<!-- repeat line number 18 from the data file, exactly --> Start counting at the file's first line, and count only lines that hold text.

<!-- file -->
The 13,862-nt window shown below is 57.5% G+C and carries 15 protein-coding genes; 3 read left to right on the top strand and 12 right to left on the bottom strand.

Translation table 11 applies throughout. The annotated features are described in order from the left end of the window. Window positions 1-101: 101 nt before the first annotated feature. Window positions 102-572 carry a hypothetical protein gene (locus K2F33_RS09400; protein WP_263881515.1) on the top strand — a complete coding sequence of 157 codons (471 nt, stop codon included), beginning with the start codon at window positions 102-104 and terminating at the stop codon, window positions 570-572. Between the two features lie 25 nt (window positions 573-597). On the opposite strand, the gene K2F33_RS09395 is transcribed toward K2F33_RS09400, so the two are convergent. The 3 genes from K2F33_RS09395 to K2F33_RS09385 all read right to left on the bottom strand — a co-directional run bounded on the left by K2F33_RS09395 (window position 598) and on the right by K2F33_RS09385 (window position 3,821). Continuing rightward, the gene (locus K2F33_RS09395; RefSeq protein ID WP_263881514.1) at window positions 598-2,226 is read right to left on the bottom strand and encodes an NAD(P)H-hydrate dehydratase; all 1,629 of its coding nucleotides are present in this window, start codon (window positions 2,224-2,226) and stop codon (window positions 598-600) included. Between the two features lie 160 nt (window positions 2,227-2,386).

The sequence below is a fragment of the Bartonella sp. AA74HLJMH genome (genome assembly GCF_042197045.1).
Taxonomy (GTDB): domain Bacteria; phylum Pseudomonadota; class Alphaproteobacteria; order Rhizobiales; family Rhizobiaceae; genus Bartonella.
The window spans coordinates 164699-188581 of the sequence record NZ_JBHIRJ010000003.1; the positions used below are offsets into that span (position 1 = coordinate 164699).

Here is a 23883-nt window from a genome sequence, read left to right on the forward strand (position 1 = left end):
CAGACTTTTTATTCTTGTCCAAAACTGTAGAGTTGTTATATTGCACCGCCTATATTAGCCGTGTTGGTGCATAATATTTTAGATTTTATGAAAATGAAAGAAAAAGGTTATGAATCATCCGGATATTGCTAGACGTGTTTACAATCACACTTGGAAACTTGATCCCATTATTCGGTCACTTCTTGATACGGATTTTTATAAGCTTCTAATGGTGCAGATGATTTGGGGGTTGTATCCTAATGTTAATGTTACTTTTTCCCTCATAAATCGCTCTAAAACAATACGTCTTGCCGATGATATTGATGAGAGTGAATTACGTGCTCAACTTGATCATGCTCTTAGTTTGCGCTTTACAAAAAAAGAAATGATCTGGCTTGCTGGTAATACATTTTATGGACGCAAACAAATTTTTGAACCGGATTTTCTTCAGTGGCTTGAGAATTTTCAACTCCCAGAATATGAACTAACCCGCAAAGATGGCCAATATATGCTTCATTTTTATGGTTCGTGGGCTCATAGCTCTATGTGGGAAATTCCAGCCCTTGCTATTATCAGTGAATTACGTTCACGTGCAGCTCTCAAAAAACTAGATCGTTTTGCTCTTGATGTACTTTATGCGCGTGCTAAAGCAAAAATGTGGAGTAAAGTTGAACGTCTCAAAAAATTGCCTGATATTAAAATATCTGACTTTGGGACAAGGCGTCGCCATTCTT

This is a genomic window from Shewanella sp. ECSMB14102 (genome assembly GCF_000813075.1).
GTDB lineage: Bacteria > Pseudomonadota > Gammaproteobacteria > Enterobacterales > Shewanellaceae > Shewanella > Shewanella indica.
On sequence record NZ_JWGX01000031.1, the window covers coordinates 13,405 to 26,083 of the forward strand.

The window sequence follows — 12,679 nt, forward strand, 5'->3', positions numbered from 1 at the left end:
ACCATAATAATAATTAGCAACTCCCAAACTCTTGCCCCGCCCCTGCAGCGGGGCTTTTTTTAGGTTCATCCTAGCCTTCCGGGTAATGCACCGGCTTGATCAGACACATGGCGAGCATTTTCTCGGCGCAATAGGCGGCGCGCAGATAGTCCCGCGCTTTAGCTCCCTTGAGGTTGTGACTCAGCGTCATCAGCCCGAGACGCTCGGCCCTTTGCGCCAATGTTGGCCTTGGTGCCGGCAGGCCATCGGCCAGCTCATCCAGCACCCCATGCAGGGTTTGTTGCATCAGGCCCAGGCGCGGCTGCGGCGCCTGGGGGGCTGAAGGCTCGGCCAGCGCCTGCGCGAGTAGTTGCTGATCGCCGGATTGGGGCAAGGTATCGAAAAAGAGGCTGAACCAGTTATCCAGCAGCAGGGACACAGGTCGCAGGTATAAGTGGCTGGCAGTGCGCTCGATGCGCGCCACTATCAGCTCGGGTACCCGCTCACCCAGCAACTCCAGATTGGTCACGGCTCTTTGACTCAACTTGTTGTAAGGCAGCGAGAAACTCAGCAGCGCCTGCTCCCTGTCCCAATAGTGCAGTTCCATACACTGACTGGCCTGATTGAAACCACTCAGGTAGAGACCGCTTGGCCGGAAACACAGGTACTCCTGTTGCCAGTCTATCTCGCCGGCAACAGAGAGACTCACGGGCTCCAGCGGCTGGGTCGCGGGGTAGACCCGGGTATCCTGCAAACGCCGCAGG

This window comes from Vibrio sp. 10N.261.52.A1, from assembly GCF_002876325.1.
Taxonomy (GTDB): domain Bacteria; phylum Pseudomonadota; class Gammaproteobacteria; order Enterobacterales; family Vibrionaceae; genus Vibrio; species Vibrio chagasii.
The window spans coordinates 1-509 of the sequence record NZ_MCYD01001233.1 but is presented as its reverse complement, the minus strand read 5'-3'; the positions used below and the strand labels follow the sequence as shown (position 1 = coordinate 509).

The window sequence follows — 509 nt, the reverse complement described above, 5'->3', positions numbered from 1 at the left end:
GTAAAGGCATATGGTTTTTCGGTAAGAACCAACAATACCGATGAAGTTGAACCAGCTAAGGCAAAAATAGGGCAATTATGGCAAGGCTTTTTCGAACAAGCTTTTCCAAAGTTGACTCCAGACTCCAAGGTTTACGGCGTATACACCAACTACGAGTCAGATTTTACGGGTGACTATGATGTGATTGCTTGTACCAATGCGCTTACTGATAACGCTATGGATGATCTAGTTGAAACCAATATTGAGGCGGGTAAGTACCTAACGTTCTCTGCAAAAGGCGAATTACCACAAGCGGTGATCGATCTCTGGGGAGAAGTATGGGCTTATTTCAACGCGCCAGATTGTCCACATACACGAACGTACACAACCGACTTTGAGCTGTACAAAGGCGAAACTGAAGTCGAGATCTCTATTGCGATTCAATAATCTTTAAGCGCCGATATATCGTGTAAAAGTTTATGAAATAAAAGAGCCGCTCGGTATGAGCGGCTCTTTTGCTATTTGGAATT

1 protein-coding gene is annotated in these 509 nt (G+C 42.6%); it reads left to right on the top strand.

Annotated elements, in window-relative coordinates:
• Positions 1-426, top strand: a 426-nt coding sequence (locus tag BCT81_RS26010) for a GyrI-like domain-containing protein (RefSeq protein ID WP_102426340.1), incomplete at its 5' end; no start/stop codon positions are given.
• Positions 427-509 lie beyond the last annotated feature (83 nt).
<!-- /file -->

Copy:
1 protein-coding gene is annotated in these 509 nt (G+C 42.6%); it reads left to right on the top strand.